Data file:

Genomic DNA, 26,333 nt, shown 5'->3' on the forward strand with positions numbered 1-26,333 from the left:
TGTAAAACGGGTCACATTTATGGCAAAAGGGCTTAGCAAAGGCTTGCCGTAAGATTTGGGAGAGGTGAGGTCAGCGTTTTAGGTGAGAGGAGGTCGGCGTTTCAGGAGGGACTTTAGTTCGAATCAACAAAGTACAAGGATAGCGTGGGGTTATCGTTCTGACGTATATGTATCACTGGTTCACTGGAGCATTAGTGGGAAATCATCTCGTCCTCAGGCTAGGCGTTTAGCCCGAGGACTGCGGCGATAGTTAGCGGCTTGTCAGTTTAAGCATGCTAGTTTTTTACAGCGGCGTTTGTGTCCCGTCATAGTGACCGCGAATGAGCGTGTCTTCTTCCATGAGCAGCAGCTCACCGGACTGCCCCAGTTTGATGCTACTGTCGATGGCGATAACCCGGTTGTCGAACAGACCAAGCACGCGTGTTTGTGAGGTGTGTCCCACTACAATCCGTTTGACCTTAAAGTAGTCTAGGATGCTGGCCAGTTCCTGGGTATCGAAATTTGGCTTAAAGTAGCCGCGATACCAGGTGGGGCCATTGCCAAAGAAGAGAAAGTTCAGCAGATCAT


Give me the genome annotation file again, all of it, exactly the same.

Genomic DNA, 26,333 nt, shown 5'->3' on the forward strand with positions numbered 1-26,333 from the left:
TGTAAAACGGGTCACATTTATGGCAAAAGGGCTTAGCAAAGGCTTGCCGTAAGATTTGGGAGAGGTGAGGTCAGCGTTTTAGGTGAGAGGAGGTCGGCGTTTCAGGAGGGACTTTAGTTCGAATCAACAAAGTACAAGGATAGCGTGGGGTTATCGTTCTGACGTATATGTATCACTGGTTCACTGGAGCATTAGTGGGAAATCATCTCGTCCTCAGGCTAGGCGTTTAGCCCGAGGACTGCGGCGATAGTTAGCGGCTTGTCAGTTTAAGCATGCTAGTTTTTTACAGCGGCGTTTGTGTCCCGTCATAGTGACCGCGAATGAGCGTGTCTTCTTCCATGAGCAGCAGCTCACCGGACTGCCCCAGTTTGATGCTACTGTCGATGGCGATAACCCGGTTGTCGAACAGACCAAGCACGCGTGTTTGTGAGGTGTGTCCCACTACAATCCGTTTGACCTTAAAGTAGTCTAGGATGCTGGCCAGTTCCTGGGTATCGAAATTTGGCTTAAAGTAGCCGCGATACCAGGTGGGGCCATTGCCAAAGAAGAGAAAGTTCAGCAGATCAT